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I’m an Activist NOT! The myth of learning styles.....

By Kurt Lindley, Development Lead Officer, sports coach UK

Label me please, it helps...well it probably doesn’t! This blog is very much an attempt to dispel the myths of ‘learning labels’, often used as a safety blanket and a reason for not doing something new rather than a supportive tag from which to develop new learning.

Yes your athletes, well anyone who is a learner may have a preferred way of learning (or a preferred method of receiving new information), however this often leads to inappropriate labelling and limits learning. This preference is based on personal interest, ability, previous experience and background knowledge rather than some neuropsychological, hardwired, pre-determined ‘thing’ defined at birth. Research has shown that we actually learn better when presented with information in a way that takes us out of our ‘comfort zone’ away from these preferences.

In 2004 the UK Learning and Skills Research Centre commissioned an evaluation of learning styles, lead by Professor of education Frank Coffield who discovered over 75 models. His research team focused on 13 of the most popular. With over 3800 references to its name their report stated equivocally there was no conclusive evidence that these models were a desirable method on which to base learning yet over 82% of teachers in a study by Howard-Jones and colleagues believes in them for this very purpose!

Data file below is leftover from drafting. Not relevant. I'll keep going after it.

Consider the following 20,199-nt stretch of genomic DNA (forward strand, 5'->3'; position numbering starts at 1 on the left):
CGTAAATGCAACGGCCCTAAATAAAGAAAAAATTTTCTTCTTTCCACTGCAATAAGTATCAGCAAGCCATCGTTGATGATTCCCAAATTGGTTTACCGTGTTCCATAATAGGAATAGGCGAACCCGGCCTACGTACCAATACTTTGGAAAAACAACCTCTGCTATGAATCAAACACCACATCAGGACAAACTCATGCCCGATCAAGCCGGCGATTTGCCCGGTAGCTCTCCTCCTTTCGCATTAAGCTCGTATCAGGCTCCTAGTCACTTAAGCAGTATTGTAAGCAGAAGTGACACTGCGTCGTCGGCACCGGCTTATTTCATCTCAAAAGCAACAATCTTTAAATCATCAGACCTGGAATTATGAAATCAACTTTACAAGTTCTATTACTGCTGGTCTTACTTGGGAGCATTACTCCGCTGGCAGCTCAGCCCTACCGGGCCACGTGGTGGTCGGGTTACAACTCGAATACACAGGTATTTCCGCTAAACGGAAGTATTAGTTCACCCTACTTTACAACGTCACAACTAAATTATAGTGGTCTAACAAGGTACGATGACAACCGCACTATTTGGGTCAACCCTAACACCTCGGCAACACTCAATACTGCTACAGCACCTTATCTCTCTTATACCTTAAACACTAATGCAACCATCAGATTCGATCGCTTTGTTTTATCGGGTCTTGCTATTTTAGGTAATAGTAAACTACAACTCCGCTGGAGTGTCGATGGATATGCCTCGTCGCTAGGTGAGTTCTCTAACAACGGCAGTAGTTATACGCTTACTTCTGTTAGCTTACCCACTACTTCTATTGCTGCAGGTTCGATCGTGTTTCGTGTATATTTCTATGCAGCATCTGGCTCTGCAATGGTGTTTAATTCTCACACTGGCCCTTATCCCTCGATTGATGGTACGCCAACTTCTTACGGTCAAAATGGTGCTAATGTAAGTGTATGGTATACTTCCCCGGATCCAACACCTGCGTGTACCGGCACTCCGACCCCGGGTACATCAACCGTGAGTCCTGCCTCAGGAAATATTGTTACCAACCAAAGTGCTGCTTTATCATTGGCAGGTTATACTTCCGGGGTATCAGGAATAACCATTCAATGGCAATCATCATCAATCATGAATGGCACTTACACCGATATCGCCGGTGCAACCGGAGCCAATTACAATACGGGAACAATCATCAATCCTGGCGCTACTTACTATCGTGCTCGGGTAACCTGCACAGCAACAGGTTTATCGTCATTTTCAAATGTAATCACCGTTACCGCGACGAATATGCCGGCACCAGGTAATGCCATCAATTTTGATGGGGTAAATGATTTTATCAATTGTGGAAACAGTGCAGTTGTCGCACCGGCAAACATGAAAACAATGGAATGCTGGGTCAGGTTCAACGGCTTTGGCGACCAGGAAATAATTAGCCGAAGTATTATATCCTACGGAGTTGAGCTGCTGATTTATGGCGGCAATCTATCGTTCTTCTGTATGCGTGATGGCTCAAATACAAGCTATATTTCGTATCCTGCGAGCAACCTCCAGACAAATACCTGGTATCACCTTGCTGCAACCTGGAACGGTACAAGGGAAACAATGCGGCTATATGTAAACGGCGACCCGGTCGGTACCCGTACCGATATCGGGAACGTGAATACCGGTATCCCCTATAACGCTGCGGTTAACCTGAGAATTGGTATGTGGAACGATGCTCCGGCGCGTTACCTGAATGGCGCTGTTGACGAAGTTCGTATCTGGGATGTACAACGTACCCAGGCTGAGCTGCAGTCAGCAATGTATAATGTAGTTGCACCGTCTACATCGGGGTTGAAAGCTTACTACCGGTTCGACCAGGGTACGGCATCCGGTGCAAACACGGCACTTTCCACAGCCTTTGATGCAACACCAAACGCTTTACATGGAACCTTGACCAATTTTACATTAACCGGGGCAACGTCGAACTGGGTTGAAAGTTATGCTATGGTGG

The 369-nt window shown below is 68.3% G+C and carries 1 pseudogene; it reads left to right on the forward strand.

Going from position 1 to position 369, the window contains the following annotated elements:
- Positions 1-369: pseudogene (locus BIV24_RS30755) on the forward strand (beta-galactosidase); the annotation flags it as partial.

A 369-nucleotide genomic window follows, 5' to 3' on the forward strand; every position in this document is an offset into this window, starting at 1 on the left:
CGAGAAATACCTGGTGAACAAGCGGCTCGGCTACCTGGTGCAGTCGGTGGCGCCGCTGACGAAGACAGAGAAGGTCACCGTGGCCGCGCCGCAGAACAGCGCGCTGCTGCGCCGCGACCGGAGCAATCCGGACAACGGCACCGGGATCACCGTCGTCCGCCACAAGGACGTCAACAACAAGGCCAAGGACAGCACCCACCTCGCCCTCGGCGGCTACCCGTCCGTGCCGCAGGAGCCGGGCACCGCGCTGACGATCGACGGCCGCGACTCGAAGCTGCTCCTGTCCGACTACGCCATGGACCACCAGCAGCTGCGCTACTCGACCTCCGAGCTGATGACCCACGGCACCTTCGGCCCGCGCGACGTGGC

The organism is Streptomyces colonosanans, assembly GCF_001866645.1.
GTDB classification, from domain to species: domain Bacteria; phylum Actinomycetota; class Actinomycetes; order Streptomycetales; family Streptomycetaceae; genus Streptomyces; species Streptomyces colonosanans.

Four years on little had changes in terms of perception which lead Cofflield to re-affirm that “there is no scientific justification for teaching based on learning styles”.

It is true that not all learning happens in the same way, therefore nor should all coaching. It is far better to consider which learning technique/method are best for which learning outcomes, matching coaching method to content (and vice versa). If you are looking to coach something visual in nature, use visual cues, if it is something more physical as Nike would say ‘just do it’. However reinforce these with other forms of learning.

Good coaching is good coaching and good coaches do not need to adjust their sessions to the individual but do cater for variety and do differentiate based on learner needs (not simply preferential wants), example:

Consider learning a dance, the actions can be observed visually, the movements can be described and written in a sequence for reading, but more relevant to the end outcome the participant can simply do (perform) the actions and feel the motion. All are valuable and will reinforce learning. In isolation they lack something, but collectively they help the participant ‘really learn’ and internalise all aspects of the dance.

Now if you want to receive positive reviews from your athletes it is a given that your delivery should match/cater for their preferences, interest and motivations. Whilst this may bring you smiley faces and a happy environment it may not evoke the true learning you desire. It may simply inform and entertain, and lack the all important educate!

Varity and challenge are the new spice of life and learning! It is the coaches role to expose the athletes to many different experiences and formats over time, broadening their horizon and with it their learning preference!

So for those of you who want more take a look at these:

Cedar Riener and Daniel Willingham – The Myth of Learning Styles

http://www.changemag.org/Archives/Back%20Issues/September-October%202010/the-myth-of-learning-full.html

Frank Coffield – Review of literature on learning styles

http://www.ttrb3.org.uk/wp-content/uploads/2007/08/learning-styles.pdf

Howard-Jones - misconceptions among teachers

http://thinkneuroscience.wordpress.com/2013/04/11/the-myth-of-learning-styles/

Professor Daniel Willingham - Learning Styles Don't Exist

https://www.youtube.com/watch?v=sIv9rz2NTUk